Directed by Richard Shepard. Starring Jude Law, Richard E. Grant, Demian Bichir, Emilia Clarke, Kerry Condon, Madalina Ghenea. (2014, R, 93 min.)
REVIEWED By Josh Kupecki, Fri., April 18, 2014
Dom Hemingway (Law), in the new film Dom Hemingway, likes to yell repeatedly at the top of his lungs, “I’m Dom fucking Hemingway!” which is odd, because most everyone he encounters in the film already knows he’s Dom Hemingway. Nevertheless, he screams it like a mantra, as if to remind himself of his identity, which makes sense in a movie that doesn’t really have one.
Jude Law, all piss-and-vinegar swagger, embraces this role with such wild abandon, you forget that this is the same actor who quips his way through those Sherlock Holmes capers as Dr. Watson. Dom Hemingway is a character in the tradition of British gangsters caught on film, from Bob Hoskins in The Long Good Friday, Michael Caine in Get Carter, to Tom Hardy in Bronson. Law delivers a riveting performance in this movie that starts strongly enough, but by the third act is deflated of any tension that may have existed.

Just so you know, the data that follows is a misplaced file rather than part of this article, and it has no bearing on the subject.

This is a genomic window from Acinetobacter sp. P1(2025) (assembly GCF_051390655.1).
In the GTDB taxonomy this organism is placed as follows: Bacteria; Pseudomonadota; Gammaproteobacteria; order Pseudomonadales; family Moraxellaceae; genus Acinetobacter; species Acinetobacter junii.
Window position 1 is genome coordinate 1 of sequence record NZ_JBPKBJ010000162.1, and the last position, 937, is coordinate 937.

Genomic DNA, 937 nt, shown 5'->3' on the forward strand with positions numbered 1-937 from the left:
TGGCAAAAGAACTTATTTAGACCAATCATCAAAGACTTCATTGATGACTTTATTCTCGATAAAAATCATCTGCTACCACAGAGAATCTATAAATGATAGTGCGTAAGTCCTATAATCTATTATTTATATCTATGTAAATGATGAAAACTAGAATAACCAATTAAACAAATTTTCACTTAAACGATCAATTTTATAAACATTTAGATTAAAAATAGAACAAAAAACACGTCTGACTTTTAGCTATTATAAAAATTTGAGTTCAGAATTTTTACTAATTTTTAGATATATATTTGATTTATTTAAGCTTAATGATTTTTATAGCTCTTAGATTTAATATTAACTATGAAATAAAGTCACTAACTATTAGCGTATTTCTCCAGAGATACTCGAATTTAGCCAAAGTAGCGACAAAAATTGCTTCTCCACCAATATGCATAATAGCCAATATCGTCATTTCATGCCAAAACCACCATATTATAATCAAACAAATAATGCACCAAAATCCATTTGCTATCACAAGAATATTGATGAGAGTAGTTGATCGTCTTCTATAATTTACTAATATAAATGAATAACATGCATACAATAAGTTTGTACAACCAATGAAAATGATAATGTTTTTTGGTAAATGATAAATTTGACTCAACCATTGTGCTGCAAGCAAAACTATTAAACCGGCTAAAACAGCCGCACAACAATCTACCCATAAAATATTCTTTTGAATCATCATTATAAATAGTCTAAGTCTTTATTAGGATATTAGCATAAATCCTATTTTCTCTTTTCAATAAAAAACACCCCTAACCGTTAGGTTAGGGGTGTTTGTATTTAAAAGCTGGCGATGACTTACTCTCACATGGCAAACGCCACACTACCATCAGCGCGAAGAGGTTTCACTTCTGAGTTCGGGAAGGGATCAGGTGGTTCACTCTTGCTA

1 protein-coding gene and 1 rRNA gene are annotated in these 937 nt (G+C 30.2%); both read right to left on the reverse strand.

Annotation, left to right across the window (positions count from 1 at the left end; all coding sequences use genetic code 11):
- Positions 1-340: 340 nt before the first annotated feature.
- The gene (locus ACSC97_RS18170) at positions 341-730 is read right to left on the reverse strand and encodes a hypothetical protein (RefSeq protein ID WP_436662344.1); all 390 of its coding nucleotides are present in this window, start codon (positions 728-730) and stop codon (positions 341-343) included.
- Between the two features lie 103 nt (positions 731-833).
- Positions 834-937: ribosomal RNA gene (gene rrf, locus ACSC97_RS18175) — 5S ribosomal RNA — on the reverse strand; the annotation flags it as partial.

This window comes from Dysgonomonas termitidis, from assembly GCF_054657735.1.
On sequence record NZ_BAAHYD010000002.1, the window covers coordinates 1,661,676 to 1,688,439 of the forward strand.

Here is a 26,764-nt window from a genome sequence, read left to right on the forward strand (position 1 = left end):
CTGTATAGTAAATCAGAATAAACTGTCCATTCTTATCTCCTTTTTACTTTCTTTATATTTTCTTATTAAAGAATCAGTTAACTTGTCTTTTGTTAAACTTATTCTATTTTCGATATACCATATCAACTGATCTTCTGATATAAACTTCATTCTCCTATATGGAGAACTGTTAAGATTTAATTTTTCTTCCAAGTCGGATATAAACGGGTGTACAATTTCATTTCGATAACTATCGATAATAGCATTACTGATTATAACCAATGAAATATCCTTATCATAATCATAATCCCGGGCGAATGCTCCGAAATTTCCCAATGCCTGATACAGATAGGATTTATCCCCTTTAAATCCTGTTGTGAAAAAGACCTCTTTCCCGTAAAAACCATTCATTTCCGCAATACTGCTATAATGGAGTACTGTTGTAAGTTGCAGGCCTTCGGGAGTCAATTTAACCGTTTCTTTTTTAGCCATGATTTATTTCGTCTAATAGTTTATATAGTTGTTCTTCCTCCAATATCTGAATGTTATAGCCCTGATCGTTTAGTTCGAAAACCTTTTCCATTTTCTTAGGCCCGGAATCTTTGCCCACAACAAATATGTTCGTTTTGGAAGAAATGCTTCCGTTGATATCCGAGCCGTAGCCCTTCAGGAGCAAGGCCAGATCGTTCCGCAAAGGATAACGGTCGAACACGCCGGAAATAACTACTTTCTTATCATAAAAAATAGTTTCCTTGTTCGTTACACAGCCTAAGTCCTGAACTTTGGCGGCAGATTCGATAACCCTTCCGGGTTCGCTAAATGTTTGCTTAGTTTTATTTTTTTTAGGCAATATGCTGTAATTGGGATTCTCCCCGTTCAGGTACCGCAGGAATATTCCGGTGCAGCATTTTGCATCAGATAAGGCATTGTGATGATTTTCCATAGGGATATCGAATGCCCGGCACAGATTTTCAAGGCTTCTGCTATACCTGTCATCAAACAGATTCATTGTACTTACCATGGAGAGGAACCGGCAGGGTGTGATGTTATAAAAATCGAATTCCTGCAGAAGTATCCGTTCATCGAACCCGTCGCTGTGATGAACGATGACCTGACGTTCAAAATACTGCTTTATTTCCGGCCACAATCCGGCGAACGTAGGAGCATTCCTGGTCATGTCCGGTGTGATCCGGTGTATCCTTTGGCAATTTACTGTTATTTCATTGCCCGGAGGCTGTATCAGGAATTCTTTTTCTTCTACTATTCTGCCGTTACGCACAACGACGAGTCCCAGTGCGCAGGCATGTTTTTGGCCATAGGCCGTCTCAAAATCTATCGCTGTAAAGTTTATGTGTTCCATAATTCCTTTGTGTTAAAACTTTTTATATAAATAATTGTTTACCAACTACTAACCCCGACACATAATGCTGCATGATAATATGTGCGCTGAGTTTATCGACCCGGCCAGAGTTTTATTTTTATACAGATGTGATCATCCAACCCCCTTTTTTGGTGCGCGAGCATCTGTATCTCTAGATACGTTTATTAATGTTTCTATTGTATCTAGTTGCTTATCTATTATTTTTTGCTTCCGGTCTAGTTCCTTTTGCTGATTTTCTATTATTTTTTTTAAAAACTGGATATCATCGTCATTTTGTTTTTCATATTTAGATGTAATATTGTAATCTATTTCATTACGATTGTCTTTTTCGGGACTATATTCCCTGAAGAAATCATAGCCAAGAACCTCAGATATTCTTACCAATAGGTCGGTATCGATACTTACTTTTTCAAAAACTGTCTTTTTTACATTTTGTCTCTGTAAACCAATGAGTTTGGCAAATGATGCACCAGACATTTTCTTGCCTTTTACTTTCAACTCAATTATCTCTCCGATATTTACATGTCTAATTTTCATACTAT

The film begins as Dom, an infamous safe-cracker, is released from jail after doing 12 years for not ratting out his Russian mob boss, Mr. Fontaine (Bichir). He hooks up with his old partner in crime, Dickie (Grant, basically riffing on his Withnail & I character), and they hop off to France to pick up the hush money Dom was promised for not snitching. Bacchanalian partying and violent hijinks ensue, and the film’s pacing is rapid and cocksure to match. But just as things get going – cue record scratch! – Dom and Dickie return to England bruised and broke. Dom then decides to simultaneously make amends with his now-grown daughter (Clarke, wasted here in a thankless role) and get back in the safe-cracking game, even though his knowledge of modern safe technology is absolutely nil. The results are so tonally disparate, so frustratingly tidy, and reliant upon such wild coincidence, that it would appear that Shepard (The Matador) just got tired of his character and decided to stop filming.
If there were anything approaching narrative coherence, the film might have rested on Law’s performance alone. As it stands, Dom Hemingway the character is eclipsed by the inability of Dom Hemingway the movie to decide what it wants to be. And that’s too fucking bad.